Researchers at the Large Hadron Collider detected one of the rarest particle decays seen in nature. The finding deals a blow to the theory of physics known as supersymmetry, or SUSY, which gained popularity as a way to explain some of the inconsistencies in the traditional theory of subatomic physics known as the Standard Model. If supersymmetry is not an explanation for dark matter, then theorists will have to find alternative ideas to explain those inconsistencies in the Standard Model.
This track is an example of simulated data modelled for the ATLAS detector on the Large Hadron Collider (LHC) at CERN. The Higgs boson is produced in the collision of 2 protons & quickly decays into 4 muons, a type of heavy electron that is not absorbed by the detector. The tracks of the muons are in yellow. The newest findings indicate that not only is the particle probably the Higgs boson, but it is the basic version predicted by the dominant theory of particle physics, the Standard Model.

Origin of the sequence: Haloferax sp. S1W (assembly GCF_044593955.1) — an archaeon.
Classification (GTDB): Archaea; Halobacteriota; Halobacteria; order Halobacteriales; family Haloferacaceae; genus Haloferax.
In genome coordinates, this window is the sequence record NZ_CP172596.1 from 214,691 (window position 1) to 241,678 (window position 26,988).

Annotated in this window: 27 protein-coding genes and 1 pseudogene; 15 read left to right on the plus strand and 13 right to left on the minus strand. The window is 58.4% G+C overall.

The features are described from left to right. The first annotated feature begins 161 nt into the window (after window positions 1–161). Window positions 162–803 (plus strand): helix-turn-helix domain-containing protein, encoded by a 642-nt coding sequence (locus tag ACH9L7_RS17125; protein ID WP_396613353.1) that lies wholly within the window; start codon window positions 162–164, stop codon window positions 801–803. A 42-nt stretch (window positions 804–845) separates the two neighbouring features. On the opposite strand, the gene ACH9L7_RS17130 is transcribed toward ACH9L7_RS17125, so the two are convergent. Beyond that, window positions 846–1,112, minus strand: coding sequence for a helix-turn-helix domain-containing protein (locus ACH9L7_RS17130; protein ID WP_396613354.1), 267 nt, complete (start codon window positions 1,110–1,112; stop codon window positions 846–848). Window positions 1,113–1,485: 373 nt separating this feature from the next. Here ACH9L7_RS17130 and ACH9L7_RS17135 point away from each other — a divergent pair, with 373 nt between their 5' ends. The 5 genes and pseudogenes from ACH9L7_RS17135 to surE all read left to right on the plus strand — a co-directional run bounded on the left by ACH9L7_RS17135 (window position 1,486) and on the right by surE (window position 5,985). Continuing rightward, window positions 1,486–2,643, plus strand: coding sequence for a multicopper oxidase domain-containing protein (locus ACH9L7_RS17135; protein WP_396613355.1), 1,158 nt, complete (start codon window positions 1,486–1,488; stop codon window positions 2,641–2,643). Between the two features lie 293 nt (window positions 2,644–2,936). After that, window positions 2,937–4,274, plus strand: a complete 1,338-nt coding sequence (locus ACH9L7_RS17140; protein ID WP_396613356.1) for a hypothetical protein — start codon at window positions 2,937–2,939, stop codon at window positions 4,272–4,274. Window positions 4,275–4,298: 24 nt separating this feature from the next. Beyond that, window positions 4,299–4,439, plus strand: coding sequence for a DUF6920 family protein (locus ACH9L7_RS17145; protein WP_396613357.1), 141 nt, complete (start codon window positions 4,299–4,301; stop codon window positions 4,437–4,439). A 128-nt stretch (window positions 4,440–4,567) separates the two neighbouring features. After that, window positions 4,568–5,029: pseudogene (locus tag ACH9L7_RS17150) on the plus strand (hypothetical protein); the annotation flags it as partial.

Three years after its discovery, physicists are still fascinated by the Higgs boson’s secrets
Why Stephen Hawking Thinks the 'God Particle' Could End the Universe By Kelly Dickerson, Staff Writer | September 08, 2014 Simulated data from the Large Hadron Collider particle detector shows the Higgs boson produced after two protons collide.Credit: CERN
Higgs Boson theory explained by a particle physicist at the Large Hadron Collider in Cern. What does any particle have mass? What are they doing in Cern anyways? Arn't scientists all done discovering all there is to know? These questions answered and more!